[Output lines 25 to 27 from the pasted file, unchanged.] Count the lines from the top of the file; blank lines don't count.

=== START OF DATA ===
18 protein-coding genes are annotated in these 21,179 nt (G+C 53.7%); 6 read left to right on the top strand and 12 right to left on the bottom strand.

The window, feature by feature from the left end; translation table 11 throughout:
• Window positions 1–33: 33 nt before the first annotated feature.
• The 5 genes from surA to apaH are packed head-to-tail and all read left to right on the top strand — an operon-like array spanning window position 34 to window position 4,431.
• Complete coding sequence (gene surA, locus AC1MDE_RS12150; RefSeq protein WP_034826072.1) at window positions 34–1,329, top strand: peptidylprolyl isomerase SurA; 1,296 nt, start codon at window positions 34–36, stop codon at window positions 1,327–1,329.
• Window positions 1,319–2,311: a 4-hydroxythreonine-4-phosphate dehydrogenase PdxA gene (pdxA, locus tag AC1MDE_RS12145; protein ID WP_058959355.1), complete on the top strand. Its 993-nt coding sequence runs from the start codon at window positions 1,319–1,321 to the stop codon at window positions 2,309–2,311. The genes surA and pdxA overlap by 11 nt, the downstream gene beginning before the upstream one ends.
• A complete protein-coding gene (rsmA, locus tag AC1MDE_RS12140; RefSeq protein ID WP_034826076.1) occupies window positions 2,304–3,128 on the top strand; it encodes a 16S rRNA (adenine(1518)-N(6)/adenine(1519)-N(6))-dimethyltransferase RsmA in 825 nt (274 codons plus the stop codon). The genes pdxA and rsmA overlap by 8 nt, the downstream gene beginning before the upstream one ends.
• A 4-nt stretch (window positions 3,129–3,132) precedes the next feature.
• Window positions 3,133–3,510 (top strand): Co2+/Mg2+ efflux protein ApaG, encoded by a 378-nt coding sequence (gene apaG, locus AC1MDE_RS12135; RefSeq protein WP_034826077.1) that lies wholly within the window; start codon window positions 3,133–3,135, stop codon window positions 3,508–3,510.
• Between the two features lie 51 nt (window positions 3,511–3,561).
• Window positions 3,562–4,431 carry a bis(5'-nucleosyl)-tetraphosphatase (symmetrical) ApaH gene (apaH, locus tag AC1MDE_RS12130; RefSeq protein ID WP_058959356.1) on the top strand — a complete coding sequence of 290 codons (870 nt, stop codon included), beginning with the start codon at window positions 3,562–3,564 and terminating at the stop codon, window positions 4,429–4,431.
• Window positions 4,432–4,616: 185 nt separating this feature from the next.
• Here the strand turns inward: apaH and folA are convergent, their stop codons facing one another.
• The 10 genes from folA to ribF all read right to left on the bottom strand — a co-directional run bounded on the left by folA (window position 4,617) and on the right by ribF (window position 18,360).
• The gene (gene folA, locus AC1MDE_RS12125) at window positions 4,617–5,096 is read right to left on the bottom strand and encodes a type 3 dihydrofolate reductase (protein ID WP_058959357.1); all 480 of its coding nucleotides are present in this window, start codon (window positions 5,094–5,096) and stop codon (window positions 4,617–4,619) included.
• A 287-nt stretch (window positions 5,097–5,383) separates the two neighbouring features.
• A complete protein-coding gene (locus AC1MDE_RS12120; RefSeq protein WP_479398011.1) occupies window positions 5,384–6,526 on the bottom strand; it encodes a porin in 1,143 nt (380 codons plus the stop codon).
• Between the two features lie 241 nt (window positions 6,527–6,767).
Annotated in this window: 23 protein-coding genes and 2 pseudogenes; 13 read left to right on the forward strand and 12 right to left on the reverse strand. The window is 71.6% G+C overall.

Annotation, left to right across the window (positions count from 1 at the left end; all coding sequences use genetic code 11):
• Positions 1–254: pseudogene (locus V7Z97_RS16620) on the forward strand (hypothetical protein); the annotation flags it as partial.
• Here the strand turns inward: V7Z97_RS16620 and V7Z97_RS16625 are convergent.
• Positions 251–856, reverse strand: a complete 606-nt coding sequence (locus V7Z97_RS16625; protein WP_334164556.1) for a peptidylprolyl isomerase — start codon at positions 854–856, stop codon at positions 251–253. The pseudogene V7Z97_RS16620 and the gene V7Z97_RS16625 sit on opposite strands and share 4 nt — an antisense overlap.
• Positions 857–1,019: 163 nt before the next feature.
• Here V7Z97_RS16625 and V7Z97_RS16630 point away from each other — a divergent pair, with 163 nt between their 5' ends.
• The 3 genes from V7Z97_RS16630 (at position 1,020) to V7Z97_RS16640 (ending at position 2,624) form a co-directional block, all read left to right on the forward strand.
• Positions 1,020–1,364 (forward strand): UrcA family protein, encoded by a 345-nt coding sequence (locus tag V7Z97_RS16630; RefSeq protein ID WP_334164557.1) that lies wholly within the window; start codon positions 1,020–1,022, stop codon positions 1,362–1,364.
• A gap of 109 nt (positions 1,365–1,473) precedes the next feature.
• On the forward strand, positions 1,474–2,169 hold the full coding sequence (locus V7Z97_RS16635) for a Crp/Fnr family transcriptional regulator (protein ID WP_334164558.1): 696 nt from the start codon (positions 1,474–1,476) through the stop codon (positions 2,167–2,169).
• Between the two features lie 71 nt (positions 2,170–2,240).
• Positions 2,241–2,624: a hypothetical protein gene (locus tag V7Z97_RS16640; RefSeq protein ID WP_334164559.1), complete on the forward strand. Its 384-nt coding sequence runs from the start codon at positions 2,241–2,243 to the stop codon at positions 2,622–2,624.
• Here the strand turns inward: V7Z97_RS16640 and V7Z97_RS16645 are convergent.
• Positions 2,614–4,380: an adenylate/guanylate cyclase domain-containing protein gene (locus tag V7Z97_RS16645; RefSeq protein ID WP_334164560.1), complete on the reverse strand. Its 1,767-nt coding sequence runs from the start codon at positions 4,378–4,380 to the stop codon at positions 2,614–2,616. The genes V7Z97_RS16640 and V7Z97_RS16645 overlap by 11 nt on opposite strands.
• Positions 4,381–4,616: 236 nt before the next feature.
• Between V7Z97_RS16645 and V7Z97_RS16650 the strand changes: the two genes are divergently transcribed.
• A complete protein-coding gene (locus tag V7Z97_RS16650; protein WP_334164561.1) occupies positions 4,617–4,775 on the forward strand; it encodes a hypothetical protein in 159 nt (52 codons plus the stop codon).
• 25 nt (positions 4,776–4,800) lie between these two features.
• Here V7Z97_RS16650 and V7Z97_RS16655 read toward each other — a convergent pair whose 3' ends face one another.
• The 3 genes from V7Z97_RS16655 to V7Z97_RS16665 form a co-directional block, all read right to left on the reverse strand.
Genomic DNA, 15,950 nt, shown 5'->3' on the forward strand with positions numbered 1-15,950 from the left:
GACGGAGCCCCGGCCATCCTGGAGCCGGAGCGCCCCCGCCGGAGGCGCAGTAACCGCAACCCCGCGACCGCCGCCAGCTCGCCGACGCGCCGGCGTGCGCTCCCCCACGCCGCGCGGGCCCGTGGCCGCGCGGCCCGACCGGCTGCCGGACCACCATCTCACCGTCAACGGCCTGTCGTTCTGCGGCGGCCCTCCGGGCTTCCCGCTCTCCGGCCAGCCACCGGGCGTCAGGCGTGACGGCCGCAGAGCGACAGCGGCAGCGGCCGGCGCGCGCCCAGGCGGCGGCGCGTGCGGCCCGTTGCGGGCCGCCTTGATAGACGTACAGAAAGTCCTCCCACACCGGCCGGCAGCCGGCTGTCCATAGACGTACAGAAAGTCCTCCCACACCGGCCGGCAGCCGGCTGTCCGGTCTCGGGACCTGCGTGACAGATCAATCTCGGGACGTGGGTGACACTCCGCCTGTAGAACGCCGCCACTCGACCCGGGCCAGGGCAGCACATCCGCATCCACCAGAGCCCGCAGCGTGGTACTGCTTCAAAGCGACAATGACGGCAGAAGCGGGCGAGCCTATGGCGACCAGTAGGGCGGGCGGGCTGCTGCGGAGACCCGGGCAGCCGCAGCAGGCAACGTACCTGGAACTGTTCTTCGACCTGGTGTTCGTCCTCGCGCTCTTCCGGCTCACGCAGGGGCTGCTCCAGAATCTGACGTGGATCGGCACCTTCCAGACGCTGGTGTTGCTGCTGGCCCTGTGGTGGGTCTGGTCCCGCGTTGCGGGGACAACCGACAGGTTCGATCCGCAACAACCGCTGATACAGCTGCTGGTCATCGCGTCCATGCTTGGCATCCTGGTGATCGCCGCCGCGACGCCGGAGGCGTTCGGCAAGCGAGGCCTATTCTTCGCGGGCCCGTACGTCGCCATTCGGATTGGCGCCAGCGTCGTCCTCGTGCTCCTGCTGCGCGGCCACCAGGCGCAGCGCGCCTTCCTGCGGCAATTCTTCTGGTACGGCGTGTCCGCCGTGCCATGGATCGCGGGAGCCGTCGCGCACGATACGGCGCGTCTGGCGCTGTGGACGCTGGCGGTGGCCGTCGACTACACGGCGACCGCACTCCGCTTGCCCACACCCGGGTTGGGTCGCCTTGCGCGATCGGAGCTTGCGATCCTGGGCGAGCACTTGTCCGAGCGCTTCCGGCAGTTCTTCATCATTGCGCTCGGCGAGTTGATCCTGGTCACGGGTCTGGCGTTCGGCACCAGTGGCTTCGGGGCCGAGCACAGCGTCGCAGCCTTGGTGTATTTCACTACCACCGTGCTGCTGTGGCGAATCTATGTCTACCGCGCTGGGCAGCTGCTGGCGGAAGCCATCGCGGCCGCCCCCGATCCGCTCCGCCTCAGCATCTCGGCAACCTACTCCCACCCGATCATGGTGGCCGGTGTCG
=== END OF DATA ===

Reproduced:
• Here V7Z97_RS16625 and V7Z97_RS16630 point away from each other — a divergent pair, with 163 nt between their 5' ends.
• The 3 genes from V7Z97_RS16630 (at position 1,020) to V7Z97_RS16640 (ending at position 2,624) form a co-directional block, all read left to right on the forward strand.
• Positions 1,020–1,364 (forward strand): UrcA family protein, encoded by a 345-nt coding sequence (locus tag V7Z97_RS16630; RefSeq protein ID WP_334164557.1) that lies wholly within the window; start codon positions 1,020–1,022, stop codon positions 1,362–1,364.